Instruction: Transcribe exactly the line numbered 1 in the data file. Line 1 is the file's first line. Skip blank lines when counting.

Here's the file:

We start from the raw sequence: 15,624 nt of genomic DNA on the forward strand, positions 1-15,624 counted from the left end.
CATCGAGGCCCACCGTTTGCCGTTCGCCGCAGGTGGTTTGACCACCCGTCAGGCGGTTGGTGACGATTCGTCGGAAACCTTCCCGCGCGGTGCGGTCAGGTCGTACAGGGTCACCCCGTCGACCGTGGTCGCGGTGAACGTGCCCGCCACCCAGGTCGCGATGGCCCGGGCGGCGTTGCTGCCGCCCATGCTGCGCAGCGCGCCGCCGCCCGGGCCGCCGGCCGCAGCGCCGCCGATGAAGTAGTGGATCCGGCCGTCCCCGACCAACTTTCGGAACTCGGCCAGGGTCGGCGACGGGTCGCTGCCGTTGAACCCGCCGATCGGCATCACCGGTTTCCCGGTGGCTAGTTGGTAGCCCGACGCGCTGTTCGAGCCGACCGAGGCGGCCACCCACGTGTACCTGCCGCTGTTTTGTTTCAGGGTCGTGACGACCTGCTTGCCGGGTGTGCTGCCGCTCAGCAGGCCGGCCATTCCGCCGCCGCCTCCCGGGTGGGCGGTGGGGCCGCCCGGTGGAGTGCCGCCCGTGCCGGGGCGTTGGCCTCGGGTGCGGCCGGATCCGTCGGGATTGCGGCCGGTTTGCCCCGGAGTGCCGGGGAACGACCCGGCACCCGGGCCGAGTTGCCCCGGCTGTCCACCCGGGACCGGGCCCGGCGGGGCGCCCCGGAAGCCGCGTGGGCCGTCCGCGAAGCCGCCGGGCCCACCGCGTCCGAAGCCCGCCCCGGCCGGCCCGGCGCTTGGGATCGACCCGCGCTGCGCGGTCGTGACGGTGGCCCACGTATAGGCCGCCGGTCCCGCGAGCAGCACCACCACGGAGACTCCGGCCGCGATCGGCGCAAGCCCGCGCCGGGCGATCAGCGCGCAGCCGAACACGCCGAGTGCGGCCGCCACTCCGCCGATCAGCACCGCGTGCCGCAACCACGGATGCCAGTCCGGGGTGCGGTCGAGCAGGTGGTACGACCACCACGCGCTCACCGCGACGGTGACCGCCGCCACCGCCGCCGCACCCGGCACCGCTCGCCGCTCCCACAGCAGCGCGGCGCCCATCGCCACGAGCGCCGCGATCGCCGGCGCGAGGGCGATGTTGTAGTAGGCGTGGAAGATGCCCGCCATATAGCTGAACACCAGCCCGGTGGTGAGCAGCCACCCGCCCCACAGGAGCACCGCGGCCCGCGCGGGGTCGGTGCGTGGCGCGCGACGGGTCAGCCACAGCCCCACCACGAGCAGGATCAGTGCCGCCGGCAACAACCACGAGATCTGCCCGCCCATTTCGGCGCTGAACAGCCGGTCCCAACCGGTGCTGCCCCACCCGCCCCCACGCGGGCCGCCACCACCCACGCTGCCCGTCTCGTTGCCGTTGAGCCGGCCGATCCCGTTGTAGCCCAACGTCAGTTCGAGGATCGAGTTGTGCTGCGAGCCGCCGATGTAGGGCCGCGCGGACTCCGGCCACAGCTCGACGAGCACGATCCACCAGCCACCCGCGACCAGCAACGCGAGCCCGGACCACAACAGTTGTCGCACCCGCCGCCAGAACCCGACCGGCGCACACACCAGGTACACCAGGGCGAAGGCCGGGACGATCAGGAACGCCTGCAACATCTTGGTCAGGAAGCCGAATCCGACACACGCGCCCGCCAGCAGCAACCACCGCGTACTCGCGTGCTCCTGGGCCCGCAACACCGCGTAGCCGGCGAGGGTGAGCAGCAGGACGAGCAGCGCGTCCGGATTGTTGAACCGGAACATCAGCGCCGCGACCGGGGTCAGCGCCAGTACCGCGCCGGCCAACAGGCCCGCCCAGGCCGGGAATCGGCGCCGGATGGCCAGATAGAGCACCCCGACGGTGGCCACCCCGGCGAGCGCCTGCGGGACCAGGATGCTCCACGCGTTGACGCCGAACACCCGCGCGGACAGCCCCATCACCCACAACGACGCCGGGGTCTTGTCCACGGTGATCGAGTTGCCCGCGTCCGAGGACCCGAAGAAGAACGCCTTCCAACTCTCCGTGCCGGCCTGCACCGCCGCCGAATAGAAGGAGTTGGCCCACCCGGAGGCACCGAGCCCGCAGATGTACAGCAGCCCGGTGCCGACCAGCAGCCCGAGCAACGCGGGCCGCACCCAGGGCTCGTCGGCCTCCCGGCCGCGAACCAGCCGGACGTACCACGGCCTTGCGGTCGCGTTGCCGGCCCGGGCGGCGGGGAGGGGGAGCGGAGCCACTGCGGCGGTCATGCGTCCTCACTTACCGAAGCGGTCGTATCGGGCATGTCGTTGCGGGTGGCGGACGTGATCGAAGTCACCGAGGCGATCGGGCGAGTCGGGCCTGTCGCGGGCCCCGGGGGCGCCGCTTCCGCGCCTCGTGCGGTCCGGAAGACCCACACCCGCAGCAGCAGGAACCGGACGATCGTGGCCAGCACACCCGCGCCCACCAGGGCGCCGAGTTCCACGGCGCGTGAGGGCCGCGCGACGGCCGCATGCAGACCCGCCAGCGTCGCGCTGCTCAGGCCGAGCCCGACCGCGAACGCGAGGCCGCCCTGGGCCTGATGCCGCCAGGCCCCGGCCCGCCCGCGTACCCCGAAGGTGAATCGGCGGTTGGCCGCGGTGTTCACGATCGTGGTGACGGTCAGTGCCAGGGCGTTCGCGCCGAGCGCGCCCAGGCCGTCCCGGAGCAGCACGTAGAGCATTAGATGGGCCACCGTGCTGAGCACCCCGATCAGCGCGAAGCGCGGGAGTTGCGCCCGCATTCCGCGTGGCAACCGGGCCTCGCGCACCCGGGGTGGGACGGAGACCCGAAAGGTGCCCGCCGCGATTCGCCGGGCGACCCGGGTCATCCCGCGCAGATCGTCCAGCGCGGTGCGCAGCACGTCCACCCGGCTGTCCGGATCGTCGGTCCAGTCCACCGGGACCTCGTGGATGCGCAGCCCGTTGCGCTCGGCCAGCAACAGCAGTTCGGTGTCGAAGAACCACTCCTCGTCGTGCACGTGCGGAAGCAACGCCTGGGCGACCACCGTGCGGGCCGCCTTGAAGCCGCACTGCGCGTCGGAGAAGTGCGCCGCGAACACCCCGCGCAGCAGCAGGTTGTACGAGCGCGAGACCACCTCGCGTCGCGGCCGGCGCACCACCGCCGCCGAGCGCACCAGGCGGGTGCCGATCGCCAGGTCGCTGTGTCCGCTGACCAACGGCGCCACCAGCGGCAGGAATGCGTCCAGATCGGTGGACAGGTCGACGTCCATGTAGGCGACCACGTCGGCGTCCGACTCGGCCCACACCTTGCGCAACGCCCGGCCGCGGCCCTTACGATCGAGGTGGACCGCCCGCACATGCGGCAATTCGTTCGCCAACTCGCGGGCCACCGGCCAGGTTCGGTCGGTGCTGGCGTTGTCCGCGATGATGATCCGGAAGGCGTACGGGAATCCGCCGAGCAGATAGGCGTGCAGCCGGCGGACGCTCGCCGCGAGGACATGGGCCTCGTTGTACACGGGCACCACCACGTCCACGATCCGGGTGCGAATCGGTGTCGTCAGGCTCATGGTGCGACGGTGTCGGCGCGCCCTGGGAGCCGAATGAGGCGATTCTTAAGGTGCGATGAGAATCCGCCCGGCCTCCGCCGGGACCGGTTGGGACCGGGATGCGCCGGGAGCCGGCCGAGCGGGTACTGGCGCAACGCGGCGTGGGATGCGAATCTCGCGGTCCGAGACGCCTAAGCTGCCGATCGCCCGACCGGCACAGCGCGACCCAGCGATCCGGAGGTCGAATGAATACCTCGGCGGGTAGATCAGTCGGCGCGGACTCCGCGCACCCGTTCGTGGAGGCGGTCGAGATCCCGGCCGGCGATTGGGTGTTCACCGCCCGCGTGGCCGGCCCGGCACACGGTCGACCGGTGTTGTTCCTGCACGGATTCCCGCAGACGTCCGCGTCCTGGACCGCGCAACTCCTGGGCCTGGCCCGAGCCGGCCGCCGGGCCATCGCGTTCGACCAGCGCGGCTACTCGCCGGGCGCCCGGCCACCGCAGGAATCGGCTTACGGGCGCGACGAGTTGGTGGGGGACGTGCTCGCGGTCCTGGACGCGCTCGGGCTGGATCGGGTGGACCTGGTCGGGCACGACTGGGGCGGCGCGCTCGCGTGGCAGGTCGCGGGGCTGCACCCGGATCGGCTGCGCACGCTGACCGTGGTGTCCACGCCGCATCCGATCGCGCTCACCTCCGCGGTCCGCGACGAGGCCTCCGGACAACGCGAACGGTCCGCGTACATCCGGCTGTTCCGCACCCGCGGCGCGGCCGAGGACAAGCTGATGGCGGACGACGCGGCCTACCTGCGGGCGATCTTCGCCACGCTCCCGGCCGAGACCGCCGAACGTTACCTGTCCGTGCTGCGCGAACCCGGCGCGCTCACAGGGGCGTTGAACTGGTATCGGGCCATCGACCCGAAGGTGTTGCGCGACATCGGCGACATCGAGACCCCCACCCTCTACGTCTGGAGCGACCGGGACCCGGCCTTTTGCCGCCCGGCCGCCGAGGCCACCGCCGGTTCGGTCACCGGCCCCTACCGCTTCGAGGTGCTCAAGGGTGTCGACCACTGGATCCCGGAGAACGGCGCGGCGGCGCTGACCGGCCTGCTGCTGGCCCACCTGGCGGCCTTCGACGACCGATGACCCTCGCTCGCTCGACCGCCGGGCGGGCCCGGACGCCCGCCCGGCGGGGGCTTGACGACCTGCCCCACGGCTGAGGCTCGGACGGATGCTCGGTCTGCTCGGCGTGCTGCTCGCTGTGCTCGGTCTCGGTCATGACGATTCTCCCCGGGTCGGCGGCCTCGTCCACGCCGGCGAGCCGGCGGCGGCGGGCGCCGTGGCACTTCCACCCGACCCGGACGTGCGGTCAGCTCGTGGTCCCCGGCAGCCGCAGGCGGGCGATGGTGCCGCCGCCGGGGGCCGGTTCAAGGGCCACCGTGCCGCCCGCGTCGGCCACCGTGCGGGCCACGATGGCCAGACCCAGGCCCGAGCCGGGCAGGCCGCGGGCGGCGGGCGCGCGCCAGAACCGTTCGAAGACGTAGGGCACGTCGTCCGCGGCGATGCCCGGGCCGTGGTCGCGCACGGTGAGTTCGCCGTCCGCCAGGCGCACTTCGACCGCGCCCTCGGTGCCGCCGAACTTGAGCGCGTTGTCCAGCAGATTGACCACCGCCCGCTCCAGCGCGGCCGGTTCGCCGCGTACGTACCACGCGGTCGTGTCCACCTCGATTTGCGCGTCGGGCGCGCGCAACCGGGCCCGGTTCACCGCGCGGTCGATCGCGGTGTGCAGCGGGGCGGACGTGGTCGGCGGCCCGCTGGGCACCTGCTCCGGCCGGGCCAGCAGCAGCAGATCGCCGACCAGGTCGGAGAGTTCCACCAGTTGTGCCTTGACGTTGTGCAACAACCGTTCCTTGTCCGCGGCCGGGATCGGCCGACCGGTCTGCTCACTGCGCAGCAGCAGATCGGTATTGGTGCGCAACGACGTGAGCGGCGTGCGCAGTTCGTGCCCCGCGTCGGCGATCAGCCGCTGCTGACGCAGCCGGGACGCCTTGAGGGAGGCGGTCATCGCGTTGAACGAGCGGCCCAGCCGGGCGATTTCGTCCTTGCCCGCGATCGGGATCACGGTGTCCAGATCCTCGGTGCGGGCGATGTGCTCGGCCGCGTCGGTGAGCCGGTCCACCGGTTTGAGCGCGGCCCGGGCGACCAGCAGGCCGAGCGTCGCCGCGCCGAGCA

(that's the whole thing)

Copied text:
We start from the raw sequence: 15,624 nt of genomic DNA on the forward strand, positions 1-15,624 counted from the left end.